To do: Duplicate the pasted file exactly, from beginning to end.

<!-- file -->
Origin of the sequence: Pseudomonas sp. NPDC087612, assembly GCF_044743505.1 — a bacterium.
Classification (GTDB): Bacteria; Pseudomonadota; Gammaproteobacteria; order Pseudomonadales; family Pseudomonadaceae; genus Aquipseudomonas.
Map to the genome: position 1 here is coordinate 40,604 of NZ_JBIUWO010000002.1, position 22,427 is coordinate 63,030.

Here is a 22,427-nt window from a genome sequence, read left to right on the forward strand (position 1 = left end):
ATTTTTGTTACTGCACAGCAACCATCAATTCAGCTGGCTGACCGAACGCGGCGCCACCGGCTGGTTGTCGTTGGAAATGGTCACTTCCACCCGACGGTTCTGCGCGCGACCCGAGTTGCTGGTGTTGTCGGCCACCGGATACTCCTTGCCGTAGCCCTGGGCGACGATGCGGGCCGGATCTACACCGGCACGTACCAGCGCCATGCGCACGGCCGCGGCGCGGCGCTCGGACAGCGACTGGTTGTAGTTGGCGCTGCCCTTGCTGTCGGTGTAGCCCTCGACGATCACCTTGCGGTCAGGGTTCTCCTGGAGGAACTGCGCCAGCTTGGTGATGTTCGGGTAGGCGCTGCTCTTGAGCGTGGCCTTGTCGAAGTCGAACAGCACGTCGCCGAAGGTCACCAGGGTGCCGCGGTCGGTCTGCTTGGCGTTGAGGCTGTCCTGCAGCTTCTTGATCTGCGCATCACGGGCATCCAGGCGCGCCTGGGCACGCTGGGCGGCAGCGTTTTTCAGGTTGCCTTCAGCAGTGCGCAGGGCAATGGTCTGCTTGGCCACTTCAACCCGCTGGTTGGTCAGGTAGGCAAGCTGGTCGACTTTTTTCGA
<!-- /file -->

Origin of the sequence: Pseudomonas sp. NPDC087612, assembly GCF_044743505.1 — a bacterium.
Classification (GTDB): Bacteria; Pseudomonadota; Gammaproteobacteria; order Pseudomonadales; family Pseudomonadaceae; genus Aquipseudomonas.
Map to the genome: position 1 here is coordinate 40,604 of NZ_JBIUWO010000002.1, position 22,427 is coordinate 63,030.

Here is a 22,427-nt window from a genome sequence, read left to right on the forward strand (position 1 = left end):
ATTTTTGTTACTGCACAGCAACCATCAATTCAGCTGGCTGACCGAACGCGGCGCCACCGGCTGGTTGTCGTTGGAAATGGTCACTTCCACCCGACGGTTCTGCGCGCGACCCGAGTTGCTGGTGTTGTCGGCCACCGGATACTCCTTGCCGTAGCCCTGGGCGACGATGCGGGCCGGATCTACACCGGCACGTACCAGCGCCATGCGCACGGCCGCGGCGCGGCGCTCGGACAGCGACTGGTTGTAGTTGGCGCTGCCCTTGCTGTCGGTGTAGCCCTCGACGATCACCTTGCGGTCAGGGTTCTCCTGGAGGAACTGCGCCAGCTTGGTGATGTTCGGGTAGGCGCTGCTCTTGAGCGTGGCCTTGTCGAAGTCGAACAGCACGTCGCCGAAGGTCACCAGGGTGCCGCGGTCGGTCTGCTTGGCGTTGAGGCTGTCCTGCAGCTTCTTGATCTGCGCATCACGGGCATCCAGGCGCGCCTGGGCACGCTGGGCGGCAGCGTTTTTCAGGTTGCCTTCAGCAGTGCGCAGGGCAATGGTCTGCTTGGCCACTTCAACCCGCTGGTTGGTCAGGTAGGCAAGCTGGTCGACTTTTTTCGA